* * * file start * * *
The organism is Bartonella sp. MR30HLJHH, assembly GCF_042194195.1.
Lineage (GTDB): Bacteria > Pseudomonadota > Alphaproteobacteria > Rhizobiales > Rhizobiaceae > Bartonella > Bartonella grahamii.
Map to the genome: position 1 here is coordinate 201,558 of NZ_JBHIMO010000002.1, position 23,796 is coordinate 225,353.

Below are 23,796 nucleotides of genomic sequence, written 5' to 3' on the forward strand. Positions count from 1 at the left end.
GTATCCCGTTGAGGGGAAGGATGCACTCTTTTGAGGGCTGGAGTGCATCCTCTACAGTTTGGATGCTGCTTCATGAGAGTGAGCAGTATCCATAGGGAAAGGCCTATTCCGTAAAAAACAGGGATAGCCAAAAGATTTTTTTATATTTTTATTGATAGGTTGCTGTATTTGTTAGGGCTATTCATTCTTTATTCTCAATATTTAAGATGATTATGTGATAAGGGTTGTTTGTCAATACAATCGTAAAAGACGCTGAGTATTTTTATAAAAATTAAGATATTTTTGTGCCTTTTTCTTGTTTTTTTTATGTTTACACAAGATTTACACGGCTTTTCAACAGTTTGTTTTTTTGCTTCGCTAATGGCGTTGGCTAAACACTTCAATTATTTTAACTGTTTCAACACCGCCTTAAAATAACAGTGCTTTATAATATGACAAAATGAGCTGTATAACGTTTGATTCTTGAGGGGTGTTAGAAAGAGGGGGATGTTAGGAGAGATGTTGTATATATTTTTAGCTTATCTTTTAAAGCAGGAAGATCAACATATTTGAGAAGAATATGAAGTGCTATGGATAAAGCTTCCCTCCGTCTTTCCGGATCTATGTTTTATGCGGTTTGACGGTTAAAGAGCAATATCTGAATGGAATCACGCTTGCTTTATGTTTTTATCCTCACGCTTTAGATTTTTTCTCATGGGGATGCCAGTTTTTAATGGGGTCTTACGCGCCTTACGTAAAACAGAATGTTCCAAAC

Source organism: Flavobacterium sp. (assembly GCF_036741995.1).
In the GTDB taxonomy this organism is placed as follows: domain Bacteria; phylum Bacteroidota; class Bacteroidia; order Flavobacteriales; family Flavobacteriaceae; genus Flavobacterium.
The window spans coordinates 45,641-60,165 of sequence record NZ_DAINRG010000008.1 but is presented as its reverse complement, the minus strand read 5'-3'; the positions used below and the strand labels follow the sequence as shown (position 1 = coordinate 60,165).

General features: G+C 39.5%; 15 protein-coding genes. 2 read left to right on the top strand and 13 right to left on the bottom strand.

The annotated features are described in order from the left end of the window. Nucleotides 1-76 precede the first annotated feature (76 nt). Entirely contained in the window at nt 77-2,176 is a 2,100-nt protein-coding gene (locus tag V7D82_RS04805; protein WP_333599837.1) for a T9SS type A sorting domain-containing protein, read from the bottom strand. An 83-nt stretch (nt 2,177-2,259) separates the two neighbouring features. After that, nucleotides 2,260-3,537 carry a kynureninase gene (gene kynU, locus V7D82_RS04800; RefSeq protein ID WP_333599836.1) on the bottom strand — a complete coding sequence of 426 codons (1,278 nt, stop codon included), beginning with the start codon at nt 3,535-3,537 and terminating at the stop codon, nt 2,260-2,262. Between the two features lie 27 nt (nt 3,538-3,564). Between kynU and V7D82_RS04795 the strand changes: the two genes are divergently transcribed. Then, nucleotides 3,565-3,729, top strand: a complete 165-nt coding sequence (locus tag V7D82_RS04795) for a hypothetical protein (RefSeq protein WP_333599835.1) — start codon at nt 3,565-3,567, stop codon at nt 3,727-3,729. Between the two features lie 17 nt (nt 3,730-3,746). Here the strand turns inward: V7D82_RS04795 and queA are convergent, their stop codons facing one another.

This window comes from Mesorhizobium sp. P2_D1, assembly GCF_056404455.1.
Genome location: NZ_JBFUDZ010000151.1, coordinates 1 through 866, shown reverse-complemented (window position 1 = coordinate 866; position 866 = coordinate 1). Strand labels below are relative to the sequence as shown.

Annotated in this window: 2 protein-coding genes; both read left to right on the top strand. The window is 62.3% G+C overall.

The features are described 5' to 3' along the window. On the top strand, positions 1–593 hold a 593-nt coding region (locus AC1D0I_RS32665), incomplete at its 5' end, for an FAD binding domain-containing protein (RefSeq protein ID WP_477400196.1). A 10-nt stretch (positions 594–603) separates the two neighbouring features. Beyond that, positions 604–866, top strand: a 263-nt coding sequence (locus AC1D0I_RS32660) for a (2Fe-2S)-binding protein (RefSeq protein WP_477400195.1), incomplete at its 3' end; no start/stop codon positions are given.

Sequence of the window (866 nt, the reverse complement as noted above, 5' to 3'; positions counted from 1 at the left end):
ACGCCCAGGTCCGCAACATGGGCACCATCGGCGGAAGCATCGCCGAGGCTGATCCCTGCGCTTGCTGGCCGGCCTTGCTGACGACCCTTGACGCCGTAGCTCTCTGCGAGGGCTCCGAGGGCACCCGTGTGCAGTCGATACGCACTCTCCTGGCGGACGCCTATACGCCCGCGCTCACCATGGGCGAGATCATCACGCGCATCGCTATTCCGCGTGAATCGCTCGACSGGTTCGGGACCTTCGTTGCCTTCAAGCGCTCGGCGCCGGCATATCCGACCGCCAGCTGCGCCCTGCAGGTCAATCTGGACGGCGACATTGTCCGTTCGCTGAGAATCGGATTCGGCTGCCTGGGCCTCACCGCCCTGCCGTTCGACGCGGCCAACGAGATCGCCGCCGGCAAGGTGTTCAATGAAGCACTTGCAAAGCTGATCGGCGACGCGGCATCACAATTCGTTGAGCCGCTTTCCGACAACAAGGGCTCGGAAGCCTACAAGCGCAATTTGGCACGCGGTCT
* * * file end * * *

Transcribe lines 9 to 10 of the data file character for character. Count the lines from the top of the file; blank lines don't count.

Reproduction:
General features: G+C 39.5%; 15 protein-coding genes. 2 read left to right on the top strand and 13 right to left on the bottom strand.

The annotated features are described in order from the left end of the window. Nucleotides 1-76 precede the first annotated feature (76 nt). Entirely contained in the window at nt 77-2,176 is a 2,100-nt protein-coding gene (locus tag V7D82_RS04805; protein WP_333599837.1) for a T9SS type A sorting domain-containing protein, read from the bottom strand. An 83-nt stretch (nt 2,177-2,259) separates the two neighbouring features. After that, nucleotides 2,260-3,537 carry a kynureninase gene (gene kynU, locus V7D82_RS04800; RefSeq protein ID WP_333599836.1) on the bottom strand — a complete coding sequence of 426 codons (1,278 nt, stop codon included), beginning with the start codon at nt 3,535-3,537 and terminating at the stop codon, nt 2,260-2,262. Between the two features lie 27 nt (nt 3,538-3,564). Between kynU and V7D82_RS04795 the strand changes: the two genes are divergently transcribed. Then, nucleotides 3,565-3,729, top strand: a complete 165-nt coding sequence (locus tag V7D82_RS04795) for a hypothetical protein (RefSeq protein WP_333599835.1) — start codon at nt 3,565-3,567, stop codon at nt 3,727-3,729. Between the two features lie 17 nt (nt 3,730-3,746). Here the strand turns inward: V7D82_RS04795 and queA are convergent, their stop codons facing one another.